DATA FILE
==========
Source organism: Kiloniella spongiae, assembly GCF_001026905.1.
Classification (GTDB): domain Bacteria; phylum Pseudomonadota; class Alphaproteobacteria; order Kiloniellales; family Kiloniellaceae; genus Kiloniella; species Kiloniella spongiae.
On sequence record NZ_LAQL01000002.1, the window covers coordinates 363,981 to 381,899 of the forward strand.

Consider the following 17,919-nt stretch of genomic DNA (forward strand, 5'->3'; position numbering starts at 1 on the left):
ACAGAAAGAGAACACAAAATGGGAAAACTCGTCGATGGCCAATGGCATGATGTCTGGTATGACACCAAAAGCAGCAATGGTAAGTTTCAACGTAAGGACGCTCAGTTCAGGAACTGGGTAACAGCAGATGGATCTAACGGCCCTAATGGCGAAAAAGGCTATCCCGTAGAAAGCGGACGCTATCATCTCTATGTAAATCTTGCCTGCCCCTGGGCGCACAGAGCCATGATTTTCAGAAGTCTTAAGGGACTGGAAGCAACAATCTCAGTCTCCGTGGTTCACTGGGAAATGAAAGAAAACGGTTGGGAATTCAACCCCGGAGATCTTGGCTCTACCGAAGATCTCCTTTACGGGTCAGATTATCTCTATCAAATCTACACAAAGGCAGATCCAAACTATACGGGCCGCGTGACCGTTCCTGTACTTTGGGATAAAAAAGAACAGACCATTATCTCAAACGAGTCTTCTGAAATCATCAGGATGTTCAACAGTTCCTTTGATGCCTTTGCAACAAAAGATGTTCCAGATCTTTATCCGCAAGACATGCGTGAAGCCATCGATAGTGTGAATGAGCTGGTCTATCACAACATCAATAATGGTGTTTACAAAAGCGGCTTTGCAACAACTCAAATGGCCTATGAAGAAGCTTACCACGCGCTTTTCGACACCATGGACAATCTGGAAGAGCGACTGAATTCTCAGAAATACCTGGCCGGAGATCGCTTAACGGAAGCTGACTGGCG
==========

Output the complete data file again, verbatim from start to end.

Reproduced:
Source organism: Kiloniella spongiae, assembly GCF_001026905.1.
Classification (GTDB): domain Bacteria; phylum Pseudomonadota; class Alphaproteobacteria; order Kiloniellales; family Kiloniellaceae; genus Kiloniella; species Kiloniella spongiae.
On sequence record NZ_LAQL01000002.1, the window covers coordinates 363,981 to 381,899 of the forward strand.

Consider the following 17,919-nt stretch of genomic DNA (forward strand, 5'->3'; position numbering starts at 1 on the left):
ACAGAAAGAGAACACAAAATGGGAAAACTCGTCGATGGCCAATGGCATGATGTCTGGTATGACACCAAAAGCAGCAATGGTAAGTTTCAACGTAAGGACGCTCAGTTCAGGAACTGGGTAACAGCAGATGGATCTAACGGCCCTAATGGCGAAAAAGGCTATCCCGTAGAAAGCGGACGCTATCATCTCTATGTAAATCTTGCCTGCCCCTGGGCGCACAGAGCCATGATTTTCAGAAGTCTTAAGGGACTGGAAGCAACAATCTCAGTCTCCGTGGTTCACTGGGAAATGAAAGAAAACGGTTGGGAATTCAACCCCGGAGATCTTGGCTCTACCGAAGATCTCCTTTACGGGTCAGATTATCTCTATCAAATCTACACAAAGGCAGATCCAAACTATACGGGCCGCGTGACCGTTCCTGTACTTTGGGATAAAAAAGAACAGACCATTATCTCAAACGAGTCTTCTGAAATCATCAGGATGTTCAACAGTTCCTTTGATGCCTTTGCAACAAAAGATGTTCCAGATCTTTATCCGCAAGACATGCGTGAAGCCATCGATAGTGTGAATGAGCTGGTCTATCACAACATCAATAATGGTGTTTACAAAAGCGGCTTTGCAACAACTCAAATGGCCTATGAAGAAGCTTACCACGCGCTTTTCGACACCATGGACAATCTGGAAGAGCGACTGAATTCTCAGAAATACCTGGCCGGAGATCGCTTAACGGAAGCTGACTGGCG